The speaker sees real-time publication, perpetual access, interactive, searchable serials with sound and animation, VLEs and open access as the future. Technological advancement could mean an overhaul of the peer-review system with a move towards the merging of journal content and online discussion and review. Journals could be customised.
The conference discussed the recent pattern of moving toward e-only provision. This can still be seen as elitist and exclusive. There are some parts of the world that will never be on the same playing field in terms of having the technology to receive information. This paper gave a different perspective on the world of e-information and what it could mean in the future and was very refreshing.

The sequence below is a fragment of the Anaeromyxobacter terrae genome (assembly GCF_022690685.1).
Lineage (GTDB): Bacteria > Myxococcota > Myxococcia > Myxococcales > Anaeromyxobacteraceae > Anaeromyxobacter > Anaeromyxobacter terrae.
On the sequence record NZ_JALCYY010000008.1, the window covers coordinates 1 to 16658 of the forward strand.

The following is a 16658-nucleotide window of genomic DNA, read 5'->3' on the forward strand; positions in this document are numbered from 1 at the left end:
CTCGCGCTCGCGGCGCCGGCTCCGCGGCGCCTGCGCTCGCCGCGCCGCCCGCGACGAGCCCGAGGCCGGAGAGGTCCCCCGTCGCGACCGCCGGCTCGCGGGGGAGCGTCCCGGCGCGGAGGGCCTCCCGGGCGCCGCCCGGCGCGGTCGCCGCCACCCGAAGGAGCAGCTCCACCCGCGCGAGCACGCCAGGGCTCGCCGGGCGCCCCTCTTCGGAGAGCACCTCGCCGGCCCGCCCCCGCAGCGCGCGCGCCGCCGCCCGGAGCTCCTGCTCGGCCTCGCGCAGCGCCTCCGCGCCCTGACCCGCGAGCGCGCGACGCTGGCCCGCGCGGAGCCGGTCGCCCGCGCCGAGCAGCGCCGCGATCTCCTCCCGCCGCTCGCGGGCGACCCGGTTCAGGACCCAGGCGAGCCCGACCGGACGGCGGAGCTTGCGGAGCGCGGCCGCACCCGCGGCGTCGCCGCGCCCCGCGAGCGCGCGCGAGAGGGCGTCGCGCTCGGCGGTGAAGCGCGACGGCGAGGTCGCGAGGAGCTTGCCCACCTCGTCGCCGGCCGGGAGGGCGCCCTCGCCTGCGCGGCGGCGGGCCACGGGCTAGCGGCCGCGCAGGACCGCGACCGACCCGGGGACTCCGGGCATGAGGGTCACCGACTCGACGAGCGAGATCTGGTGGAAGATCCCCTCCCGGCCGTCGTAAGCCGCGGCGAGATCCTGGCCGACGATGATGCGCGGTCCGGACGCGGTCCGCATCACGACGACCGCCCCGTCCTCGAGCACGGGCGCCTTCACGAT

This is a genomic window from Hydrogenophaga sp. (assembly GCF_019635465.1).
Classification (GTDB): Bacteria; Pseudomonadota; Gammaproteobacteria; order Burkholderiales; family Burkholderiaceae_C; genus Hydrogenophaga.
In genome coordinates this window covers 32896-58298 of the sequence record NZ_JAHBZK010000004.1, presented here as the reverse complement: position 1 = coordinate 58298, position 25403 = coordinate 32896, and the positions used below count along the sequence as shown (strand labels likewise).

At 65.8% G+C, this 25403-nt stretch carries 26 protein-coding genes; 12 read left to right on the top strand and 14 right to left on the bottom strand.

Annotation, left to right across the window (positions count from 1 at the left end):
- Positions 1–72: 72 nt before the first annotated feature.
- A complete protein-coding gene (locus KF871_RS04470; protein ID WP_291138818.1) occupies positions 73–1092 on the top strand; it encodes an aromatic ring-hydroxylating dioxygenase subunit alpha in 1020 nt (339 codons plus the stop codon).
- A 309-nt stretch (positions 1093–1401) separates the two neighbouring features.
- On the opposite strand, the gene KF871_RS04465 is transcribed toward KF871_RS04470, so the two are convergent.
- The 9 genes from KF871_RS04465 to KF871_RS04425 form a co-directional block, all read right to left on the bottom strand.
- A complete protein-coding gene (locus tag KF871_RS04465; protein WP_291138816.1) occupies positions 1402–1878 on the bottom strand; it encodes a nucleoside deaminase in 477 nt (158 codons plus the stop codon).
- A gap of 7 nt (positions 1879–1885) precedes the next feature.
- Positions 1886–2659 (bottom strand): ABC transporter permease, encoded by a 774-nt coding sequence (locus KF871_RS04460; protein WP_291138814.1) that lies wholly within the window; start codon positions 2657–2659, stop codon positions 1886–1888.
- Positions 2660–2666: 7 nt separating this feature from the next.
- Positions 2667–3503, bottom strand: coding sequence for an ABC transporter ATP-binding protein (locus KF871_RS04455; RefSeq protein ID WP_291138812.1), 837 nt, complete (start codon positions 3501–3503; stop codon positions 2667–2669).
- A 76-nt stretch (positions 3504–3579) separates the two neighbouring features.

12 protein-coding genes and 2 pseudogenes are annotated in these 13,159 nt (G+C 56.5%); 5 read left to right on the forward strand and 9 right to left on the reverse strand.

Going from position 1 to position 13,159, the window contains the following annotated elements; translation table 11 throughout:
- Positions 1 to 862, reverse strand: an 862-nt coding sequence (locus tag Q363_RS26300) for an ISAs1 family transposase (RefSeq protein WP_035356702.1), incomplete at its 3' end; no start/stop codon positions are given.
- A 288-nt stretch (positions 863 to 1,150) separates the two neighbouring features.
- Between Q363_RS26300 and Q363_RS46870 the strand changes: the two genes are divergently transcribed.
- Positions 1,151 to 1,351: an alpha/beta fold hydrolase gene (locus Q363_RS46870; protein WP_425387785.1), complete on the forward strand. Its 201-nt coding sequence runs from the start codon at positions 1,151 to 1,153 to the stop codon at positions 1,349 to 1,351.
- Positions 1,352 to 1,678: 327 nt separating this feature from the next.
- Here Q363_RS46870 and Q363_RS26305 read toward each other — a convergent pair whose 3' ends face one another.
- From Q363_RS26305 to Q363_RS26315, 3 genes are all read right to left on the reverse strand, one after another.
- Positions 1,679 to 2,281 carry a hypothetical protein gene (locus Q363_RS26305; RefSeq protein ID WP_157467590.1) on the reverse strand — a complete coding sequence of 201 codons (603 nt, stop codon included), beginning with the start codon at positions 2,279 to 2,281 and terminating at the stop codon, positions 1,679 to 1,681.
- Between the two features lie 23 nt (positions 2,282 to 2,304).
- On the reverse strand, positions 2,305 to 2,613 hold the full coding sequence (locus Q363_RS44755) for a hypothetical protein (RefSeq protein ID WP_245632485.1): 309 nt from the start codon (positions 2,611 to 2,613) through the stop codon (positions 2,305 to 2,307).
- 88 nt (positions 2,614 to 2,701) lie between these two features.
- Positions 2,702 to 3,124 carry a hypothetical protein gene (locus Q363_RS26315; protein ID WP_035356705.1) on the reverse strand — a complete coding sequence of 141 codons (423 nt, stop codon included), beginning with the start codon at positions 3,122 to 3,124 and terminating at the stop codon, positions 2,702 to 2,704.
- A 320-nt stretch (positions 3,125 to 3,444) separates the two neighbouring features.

Colin Steele, Australian National University
I'm afraid that it is impossible to write a review of this final paper as it was very much a visual presentation with a number of photographs and captions summing up much of the discussion content of the conference. It was a highly entertaining last paper and looked at issues which will continue to be discussed over the coming 12 months. These include the acquisition costs of serials, serial resource management in a digital environment, user behaviour patterns, the future of open access and the impact of research assessment on the serial publishing industry.
As always, this year's conference provided discussions from a variety of industry and information community experts on the most topical issues affecting libraries and the publishing community today. The groupings of the sessions around the key themes was very good and combined with the more practical workshops and briefing sessions to provide the right level of discussion for everyone. The conference presentations will shortly be available on the UKSG Web site .